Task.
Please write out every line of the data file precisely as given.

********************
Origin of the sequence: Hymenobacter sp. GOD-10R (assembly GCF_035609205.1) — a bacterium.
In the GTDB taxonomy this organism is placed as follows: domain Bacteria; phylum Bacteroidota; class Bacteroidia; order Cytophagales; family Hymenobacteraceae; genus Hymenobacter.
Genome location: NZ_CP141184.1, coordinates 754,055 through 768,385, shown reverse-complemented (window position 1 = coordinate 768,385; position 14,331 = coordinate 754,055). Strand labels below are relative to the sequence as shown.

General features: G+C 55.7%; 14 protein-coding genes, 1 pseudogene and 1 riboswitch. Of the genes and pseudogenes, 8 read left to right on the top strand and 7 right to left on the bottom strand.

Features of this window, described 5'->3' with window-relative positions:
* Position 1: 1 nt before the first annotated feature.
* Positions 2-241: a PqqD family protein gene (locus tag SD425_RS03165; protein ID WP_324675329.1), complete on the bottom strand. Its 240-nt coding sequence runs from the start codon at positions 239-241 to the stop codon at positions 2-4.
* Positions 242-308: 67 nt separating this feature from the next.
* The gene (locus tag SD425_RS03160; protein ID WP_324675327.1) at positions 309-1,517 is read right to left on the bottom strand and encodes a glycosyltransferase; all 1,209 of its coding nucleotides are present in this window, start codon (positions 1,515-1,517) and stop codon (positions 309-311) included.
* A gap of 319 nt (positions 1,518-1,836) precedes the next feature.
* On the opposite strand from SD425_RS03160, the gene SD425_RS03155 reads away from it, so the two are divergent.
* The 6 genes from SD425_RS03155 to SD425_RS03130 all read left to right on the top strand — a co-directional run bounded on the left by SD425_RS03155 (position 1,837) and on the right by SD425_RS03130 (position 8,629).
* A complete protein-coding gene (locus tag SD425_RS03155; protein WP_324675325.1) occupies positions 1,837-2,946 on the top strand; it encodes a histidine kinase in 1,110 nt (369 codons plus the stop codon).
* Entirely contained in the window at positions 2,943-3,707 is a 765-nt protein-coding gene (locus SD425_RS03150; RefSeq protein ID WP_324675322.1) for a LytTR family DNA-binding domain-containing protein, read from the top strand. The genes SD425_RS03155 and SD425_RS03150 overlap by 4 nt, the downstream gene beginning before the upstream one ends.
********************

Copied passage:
Origin of the sequence: Hymenobacter sp. GOD-10R (assembly GCF_035609205.1) — a bacterium.
In the GTDB taxonomy this organism is placed as follows: domain Bacteria; phylum Bacteroidota; class Bacteroidia; order Cytophagales; family Hymenobacteraceae; genus Hymenobacter.
Genome location: NZ_CP141184.1, coordinates 754,055 through 768,385, shown reverse-complemented (window position 1 = coordinate 768,385; position 14,331 = coordinate 754,055). Strand labels below are relative to the sequence as shown.

General features: G+C 55.7%; 14 protein-coding genes, 1 pseudogene and 1 riboswitch. Of the genes and pseudogenes, 8 read left to right on the top strand and 7 right to left on the bottom strand.

Features of this window, described 5'->3' with window-relative positions:
* Position 1: 1 nt before the first annotated feature.
* Positions 2-241: a PqqD family protein gene (locus tag SD425_RS03165; protein ID WP_324675329.1), complete on the bottom strand. Its 240-nt coding sequence runs from the start codon at positions 239-241 to the stop codon at positions 2-4.
* Positions 242-308: 67 nt separating this feature from the next.
* The gene (locus tag SD425_RS03160; protein ID WP_324675327.1) at positions 309-1,517 is read right to left on the bottom strand and encodes a glycosyltransferase; all 1,209 of its coding nucleotides are present in this window, start codon (positions 1,515-1,517) and stop codon (positions 309-311) included.
* A gap of 319 nt (positions 1,518-1,836) precedes the next feature.
* On the opposite strand from SD425_RS03160, the gene SD425_RS03155 reads away from it, so the two are divergent.
* The 6 genes from SD425_RS03155 to SD425_RS03130 all read left to right on the top strand — a co-directional run bounded on the left by SD425_RS03155 (position 1,837) and on the right by SD425_RS03130 (position 8,629).
* A complete protein-coding gene (locus tag SD425_RS03155; protein WP_324675325.1) occupies positions 1,837-2,946 on the top strand; it encodes a histidine kinase in 1,110 nt (369 codons plus the stop codon).
* Entirely contained in the window at positions 2,943-3,707 is a 765-nt protein-coding gene (locus SD425_RS03150; RefSeq protein ID WP_324675322.1) for a LytTR family DNA-binding domain-containing protein, read from the top strand. The genes SD425_RS03155 and SD425_RS03150 overlap by 4 nt, the downstream gene beginning before the upstream one ends.